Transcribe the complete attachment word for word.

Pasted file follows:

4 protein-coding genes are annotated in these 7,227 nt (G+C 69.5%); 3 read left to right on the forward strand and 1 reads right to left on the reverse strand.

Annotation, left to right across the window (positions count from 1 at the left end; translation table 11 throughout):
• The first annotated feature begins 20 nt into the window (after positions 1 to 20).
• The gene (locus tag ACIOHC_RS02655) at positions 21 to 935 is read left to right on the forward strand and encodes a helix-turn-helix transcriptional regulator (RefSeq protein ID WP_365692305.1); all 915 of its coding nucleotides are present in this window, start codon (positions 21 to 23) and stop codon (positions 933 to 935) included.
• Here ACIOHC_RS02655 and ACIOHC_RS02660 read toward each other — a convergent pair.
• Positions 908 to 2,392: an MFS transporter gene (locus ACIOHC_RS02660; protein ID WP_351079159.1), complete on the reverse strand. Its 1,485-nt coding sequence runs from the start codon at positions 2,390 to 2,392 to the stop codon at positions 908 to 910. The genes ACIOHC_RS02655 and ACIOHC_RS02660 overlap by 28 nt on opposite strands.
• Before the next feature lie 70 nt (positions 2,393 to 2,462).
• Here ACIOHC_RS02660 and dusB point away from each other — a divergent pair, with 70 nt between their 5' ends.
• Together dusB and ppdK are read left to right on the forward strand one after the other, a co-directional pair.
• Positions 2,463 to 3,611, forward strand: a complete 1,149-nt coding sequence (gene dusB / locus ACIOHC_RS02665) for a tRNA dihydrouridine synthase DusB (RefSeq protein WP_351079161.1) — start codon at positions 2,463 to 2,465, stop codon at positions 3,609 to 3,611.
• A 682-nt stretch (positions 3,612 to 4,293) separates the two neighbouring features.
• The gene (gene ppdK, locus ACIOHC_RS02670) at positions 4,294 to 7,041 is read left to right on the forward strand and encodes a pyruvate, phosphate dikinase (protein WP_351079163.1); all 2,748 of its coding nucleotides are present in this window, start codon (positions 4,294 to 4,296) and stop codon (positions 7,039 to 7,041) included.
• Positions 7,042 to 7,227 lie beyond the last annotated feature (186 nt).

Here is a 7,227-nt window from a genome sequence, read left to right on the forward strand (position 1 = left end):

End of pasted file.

4 protein-coding genes are annotated in these 7,227 nt (G+C 69.5%); 3 read left to right on the forward strand and 1 reads right to left on the reverse strand.

Annotation, left to right across the window (positions count from 1 at the left end; translation table 11 throughout):
• The first annotated feature begins 20 nt into the window (after positions 1 to 20).
• The gene (locus tag ACIOHC_RS02655) at positions 21 to 935 is read left to right on the forward strand and encodes a helix-turn-helix transcriptional regulator (RefSeq protein ID WP_365692305.1); all 915 of its coding nucleotides are present in this window, start codon (positions 21 to 23) and stop codon (positions 933 to 935) included.
• Here ACIOHC_RS02655 and ACIOHC_RS02660 read toward each other — a convergent pair.
• Positions 908 to 2,392: an MFS transporter gene (locus ACIOHC_RS02660; protein ID WP_351079159.1), complete on the reverse strand. Its 1,485-nt coding sequence runs from the start codon at positions 2,390 to 2,392 to the stop codon at positions 908 to 910. The genes ACIOHC_RS02655 and ACIOHC_RS02660 overlap by 28 nt on opposite strands.
• Before the next feature lie 70 nt (positions 2,393 to 2,462).
• Here ACIOHC_RS02660 and dusB point away from each other — a divergent pair, with 70 nt between their 5' ends.
• Together dusB and ppdK are read left to right on the forward strand one after the other, a co-directional pair.
• Positions 2,463 to 3,611, forward strand: a complete 1,149-nt coding sequence (gene dusB / locus ACIOHC_RS02665) for a tRNA dihydrouridine synthase DusB (RefSeq protein WP_351079161.1) — start codon at positions 2,463 to 2,465, stop codon at positions 3,609 to 3,611.
• A 682-nt stretch (positions 3,612 to 4,293) separates the two neighbouring features.
• The gene (gene ppdK, locus ACIOHC_RS02670) at positions 4,294 to 7,041 is read left to right on the forward strand and encodes a pyruvate, phosphate dikinase (protein WP_351079163.1); all 2,748 of its coding nucleotides are present in this window, start codon (positions 4,294 to 4,296) and stop codon (positions 7,039 to 7,041) included.
• Positions 7,042 to 7,227 lie beyond the last annotated feature (186 nt).

Here is a 7,227-nt window from a genome sequence, read left to right on the forward strand (position 1 = left end):